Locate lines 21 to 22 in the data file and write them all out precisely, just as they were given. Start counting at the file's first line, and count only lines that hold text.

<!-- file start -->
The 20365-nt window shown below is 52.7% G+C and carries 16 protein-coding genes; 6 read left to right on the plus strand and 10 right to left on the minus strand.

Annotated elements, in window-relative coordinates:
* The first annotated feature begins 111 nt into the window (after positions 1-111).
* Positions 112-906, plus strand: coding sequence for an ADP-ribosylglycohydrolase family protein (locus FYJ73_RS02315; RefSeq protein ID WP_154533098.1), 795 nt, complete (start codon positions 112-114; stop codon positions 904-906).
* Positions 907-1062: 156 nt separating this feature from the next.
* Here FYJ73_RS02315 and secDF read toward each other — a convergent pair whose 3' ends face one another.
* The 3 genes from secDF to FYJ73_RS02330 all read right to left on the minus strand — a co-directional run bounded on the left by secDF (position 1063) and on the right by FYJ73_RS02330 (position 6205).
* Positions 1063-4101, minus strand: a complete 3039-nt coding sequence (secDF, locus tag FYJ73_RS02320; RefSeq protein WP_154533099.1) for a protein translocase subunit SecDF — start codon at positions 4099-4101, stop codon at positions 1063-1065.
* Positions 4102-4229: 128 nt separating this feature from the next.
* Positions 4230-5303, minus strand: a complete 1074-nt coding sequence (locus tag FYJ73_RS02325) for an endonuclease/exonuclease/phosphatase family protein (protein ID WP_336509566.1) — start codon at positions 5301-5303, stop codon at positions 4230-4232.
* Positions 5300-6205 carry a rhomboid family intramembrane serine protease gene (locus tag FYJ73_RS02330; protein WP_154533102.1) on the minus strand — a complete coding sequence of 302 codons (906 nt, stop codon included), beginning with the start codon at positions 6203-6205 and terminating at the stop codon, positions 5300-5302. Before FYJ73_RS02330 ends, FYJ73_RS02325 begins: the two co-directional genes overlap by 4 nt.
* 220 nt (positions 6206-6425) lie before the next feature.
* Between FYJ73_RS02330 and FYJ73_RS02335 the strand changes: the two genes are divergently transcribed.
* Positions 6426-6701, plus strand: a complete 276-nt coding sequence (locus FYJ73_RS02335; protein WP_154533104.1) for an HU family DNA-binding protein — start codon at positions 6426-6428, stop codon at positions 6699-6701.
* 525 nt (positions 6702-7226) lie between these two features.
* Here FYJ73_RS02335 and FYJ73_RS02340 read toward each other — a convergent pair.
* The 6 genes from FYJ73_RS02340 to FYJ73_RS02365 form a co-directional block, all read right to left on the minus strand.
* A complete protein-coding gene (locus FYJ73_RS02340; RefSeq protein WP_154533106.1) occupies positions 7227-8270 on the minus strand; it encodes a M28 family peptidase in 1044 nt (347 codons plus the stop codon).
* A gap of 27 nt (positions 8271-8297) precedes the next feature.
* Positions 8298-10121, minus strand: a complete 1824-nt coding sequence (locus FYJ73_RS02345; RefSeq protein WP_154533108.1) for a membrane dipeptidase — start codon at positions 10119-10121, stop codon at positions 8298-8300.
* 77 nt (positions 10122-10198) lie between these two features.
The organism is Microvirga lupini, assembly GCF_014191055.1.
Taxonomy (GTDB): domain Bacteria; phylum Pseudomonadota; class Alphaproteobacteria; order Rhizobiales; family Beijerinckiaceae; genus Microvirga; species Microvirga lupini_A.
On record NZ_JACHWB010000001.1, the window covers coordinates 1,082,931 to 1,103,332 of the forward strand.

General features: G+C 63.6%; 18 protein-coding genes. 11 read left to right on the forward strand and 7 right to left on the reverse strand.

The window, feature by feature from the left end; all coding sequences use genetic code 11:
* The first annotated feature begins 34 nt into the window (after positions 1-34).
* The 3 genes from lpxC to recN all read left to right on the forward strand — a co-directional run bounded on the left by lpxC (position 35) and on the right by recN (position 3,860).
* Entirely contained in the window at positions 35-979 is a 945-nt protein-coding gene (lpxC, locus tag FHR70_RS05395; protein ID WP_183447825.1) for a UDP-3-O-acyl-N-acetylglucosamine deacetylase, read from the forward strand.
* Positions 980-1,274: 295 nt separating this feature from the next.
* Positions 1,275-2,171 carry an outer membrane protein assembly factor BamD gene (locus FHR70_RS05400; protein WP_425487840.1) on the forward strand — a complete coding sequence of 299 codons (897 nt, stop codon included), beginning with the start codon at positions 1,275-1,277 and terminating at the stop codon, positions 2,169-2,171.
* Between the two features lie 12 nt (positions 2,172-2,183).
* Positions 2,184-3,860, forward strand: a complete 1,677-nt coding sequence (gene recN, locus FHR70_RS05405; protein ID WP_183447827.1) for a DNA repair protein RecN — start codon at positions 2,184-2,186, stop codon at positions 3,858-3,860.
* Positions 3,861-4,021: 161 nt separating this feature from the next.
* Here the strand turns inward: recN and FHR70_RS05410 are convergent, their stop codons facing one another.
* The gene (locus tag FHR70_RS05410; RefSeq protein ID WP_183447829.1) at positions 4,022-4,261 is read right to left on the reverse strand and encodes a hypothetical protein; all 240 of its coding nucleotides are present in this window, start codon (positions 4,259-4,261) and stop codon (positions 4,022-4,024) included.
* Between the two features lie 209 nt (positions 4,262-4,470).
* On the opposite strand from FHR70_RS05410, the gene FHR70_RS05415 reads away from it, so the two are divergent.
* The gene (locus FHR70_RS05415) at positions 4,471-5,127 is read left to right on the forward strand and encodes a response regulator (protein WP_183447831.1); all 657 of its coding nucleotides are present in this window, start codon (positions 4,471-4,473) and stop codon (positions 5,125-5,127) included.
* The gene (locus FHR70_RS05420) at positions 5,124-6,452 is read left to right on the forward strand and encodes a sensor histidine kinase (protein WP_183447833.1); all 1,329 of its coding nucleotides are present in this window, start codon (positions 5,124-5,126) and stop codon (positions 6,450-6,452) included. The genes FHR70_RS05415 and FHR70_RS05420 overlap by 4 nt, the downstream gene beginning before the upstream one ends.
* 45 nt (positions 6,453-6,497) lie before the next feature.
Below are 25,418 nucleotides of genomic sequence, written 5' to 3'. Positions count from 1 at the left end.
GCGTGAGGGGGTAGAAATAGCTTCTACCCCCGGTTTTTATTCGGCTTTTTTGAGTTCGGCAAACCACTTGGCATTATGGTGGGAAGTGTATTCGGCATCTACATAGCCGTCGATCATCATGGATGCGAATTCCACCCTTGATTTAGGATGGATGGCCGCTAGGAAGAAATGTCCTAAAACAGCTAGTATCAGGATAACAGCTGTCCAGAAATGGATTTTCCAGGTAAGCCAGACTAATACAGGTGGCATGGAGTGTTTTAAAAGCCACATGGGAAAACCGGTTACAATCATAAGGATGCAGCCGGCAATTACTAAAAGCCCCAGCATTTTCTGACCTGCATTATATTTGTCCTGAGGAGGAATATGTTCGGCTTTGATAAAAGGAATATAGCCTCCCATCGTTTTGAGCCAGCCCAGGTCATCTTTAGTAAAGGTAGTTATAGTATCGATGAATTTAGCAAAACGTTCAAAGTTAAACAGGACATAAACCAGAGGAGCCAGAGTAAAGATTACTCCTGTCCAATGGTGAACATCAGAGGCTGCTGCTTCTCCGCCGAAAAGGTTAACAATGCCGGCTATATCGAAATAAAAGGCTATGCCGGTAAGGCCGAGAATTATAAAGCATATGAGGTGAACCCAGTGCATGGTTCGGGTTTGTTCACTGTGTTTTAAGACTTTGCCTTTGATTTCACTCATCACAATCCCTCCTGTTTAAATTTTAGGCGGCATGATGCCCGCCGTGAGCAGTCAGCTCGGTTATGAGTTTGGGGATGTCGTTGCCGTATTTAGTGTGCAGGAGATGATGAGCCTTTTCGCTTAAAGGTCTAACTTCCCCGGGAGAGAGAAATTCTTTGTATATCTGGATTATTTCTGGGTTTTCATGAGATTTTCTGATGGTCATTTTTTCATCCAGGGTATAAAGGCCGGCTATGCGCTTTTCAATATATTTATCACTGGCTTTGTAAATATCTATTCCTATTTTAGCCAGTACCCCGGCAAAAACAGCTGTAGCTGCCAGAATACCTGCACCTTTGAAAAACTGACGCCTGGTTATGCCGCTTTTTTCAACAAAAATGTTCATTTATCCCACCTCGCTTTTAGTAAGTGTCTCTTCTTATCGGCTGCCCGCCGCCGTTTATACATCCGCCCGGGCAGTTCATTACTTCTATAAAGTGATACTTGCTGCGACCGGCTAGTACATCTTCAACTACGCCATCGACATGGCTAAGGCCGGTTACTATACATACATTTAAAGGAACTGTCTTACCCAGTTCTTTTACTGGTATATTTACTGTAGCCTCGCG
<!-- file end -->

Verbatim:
* 77 nt (positions 10122-10198) lie between these two features.
The organism is Microvirga lupini, assembly GCF_014191055.1.